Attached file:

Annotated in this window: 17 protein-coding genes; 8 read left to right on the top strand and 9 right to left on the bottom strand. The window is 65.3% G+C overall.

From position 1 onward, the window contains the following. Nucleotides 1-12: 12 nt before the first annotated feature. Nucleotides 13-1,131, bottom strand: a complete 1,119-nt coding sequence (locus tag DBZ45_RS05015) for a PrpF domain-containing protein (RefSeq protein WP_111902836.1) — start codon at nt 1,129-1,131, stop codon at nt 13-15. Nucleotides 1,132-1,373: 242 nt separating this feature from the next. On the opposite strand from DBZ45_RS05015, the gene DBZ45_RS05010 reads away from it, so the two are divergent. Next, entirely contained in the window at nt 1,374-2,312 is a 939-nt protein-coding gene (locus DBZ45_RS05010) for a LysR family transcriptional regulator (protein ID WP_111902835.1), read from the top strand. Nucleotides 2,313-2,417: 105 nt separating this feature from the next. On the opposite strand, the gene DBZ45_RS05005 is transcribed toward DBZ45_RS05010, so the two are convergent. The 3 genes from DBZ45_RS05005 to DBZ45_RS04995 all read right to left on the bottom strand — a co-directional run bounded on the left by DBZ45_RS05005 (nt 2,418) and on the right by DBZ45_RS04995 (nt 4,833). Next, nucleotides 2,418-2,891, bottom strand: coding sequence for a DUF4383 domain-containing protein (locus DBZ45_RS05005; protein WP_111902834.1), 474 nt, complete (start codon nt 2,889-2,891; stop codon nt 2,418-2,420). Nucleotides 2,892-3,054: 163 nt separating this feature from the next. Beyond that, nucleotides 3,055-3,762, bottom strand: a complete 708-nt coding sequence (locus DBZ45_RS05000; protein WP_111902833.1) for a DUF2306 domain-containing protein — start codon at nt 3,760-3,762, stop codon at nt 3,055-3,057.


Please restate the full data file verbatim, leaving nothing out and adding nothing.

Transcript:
Annotated in this window: 17 protein-coding genes; 8 read left to right on the top strand and 9 right to left on the bottom strand. The window is 65.3% G+C overall.

From position 1 onward, the window contains the following. Nucleotides 1-12: 12 nt before the first annotated feature. Nucleotides 13-1,131, bottom strand: a complete 1,119-nt coding sequence (locus tag DBZ45_RS05015) for a PrpF domain-containing protein (RefSeq protein WP_111902836.1) — start codon at nt 1,129-1,131, stop codon at nt 13-15. Nucleotides 1,132-1,373: 242 nt separating this feature from the next. On the opposite strand from DBZ45_RS05015, the gene DBZ45_RS05010 reads away from it, so the two are divergent. Next, entirely contained in the window at nt 1,374-2,312 is a 939-nt protein-coding gene (locus DBZ45_RS05010) for a LysR family transcriptional regulator (protein ID WP_111902835.1), read from the top strand. Nucleotides 2,313-2,417: 105 nt separating this feature from the next. On the opposite strand, the gene DBZ45_RS05005 is transcribed toward DBZ45_RS05010, so the two are convergent. The 3 genes from DBZ45_RS05005 to DBZ45_RS04995 all read right to left on the bottom strand — a co-directional run bounded on the left by DBZ45_RS05005 (nt 2,418) and on the right by DBZ45_RS04995 (nt 4,833). Next, nucleotides 2,418-2,891, bottom strand: coding sequence for a DUF4383 domain-containing protein (locus DBZ45_RS05005; protein WP_111902834.1), 474 nt, complete (start codon nt 2,889-2,891; stop codon nt 2,418-2,420). Nucleotides 2,892-3,054: 163 nt separating this feature from the next. Beyond that, nucleotides 3,055-3,762, bottom strand: a complete 708-nt coding sequence (locus DBZ45_RS05000; protein WP_111902833.1) for a DUF2306 domain-containing protein — start codon at nt 3,760-3,762, stop codon at nt 3,055-3,057.